William D. Silkworth, M.D.

"The Doctor's Opinion"

Big Book pages xxv-xxxii

Dr. William D. Silkworth in World War I, a major figure later in early AA history

Dr. Silkworth in World War I
Plattsburg, NewYork, 1911-1918

William Duncan Silkworth, M.D., author of The Doctor's Opinion in <i>Alcoholics Anonymous</i>

William Duncan Silkworth, M.D.

Tombstone of William Duncan Silkworth, M.D., major figure in AA history, at Glenwood Cemetery in West Long Branch, New Jersey

William Duncan Silkworth 1873-1951

Glenwood Cemetery, in West Long Branch, New Jersey, is a mile and a half from the ocean (halfway between Eatontown, New Jersey, and the coast) and twenty-five miles due south across Raritan Bay from New York City.

In December 1934, Bill Wilson checked himself into Towns Hospital on Central Park West in New York City to be detoxed, and never drank again. He had a second spiritual experience while in the hospital, a vision of light, where God gave him the mission of spreading this new message of hope to alcoholics all over the world. William Duncan Silkworth, M.D., the doctor in charge of the hospital, who liked Bill enormously and had been trying to get him sober for a long time, told him "Something tremendous has happened to you. You are already a different individual. So, my boy, whatever you've got now you better hold on to. It's so much better than what had you, only a couple of hours ago."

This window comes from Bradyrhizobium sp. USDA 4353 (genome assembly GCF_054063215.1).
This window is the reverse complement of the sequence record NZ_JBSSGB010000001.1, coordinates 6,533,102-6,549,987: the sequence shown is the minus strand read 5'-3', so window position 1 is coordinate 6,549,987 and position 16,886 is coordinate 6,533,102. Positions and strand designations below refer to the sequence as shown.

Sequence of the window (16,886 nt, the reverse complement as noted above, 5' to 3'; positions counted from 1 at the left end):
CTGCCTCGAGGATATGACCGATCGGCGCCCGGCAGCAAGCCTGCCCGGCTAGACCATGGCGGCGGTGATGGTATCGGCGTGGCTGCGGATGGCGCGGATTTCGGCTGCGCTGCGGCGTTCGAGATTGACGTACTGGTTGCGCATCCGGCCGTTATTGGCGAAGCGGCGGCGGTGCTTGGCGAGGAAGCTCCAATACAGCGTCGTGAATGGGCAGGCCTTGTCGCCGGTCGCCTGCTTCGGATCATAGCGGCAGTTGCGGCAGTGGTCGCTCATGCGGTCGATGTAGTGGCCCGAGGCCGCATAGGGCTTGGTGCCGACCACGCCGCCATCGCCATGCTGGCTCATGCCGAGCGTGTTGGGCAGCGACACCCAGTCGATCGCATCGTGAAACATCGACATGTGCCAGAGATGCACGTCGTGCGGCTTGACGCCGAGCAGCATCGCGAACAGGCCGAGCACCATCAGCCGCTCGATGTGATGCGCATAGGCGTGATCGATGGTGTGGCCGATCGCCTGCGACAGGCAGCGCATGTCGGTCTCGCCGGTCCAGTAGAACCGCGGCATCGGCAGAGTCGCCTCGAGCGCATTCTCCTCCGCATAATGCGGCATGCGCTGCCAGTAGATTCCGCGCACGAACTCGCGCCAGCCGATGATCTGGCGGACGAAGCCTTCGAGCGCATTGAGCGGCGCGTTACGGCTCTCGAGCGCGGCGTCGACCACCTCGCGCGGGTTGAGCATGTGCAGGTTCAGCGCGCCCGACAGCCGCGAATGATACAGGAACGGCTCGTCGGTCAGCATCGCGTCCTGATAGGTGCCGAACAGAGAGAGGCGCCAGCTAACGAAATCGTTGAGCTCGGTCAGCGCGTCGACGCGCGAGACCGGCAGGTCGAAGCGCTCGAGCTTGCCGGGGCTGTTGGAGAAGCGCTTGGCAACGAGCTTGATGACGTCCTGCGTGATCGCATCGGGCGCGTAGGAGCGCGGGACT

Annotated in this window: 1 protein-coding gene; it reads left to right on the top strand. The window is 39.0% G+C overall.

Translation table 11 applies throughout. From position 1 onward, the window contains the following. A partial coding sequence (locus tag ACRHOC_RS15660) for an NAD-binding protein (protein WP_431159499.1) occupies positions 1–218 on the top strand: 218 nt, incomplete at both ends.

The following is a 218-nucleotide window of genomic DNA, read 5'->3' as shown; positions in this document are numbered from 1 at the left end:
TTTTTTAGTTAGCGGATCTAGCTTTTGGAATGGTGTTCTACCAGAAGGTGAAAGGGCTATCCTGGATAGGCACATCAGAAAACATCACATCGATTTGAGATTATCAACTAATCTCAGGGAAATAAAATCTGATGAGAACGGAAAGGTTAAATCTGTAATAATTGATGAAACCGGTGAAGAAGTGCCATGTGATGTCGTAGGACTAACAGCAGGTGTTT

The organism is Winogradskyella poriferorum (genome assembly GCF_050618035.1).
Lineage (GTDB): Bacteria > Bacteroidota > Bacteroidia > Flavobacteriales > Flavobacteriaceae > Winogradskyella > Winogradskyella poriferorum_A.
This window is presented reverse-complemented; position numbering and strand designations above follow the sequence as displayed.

Silkworth later wrote the two letters contained in the section entitled "The Doctor's Opinion" at the beginning of Alcoholics Anonymous, the A.A. Big Book (pages xxv-xxxii). Perhaps the most impressive thing he said in these letters was the simple declaration: "You may rely absolutely on anything they say about themselves."

On the basis of his own firsthand knowledge -- of the transformation which he had witnessed taking place in Bill Wilson's life in particular -- he was willing to vouch for the fact that in their stories in that book the early A.A. people disclosed what it was actually like when they were destroying themselves with alcohol and could not stop, no matter how hard they tried and no matter how hard the doctors tried to help them, shorn of all the romanticism which so frequently colored the pictures of drinking in American culture. And they also gave a truthful account of the exact steps they had taken to carry out their program of recovery, along with a picture of the new sober lives -- happy, joyous, and free -- which they had found when they committed themselves totally to living on the basis of those twelve universal spiritual principles, truly fundamental principles, which were compatible with all the great religions of the earth.

  Photo by Russ S. (New Jersey), who tells us how he took this photo in a note dated December 6, 2006:

I was in Eatontown visiting one of my accounts yesterday afternoon. The meeting went to about 4:00. Afterward, I headed over to the Glenwood Cemetery in West Long Branch, New Jersey, to say thanks to this guy. Although it looks like I took the picture in the dark of night, there was actually a glorious sunset happening during my short visit.

What impresses me the most is the humility demonstrated by this simple marker. His wife Antoinette is buried right next to him. She had passed the year earlier, 1950.

The other thing was trying to imagine how Bill must have felt standing at this spot in 1951. A year earlier, Dr. Bob had passed. Two of Bill's greatest gifts where gone.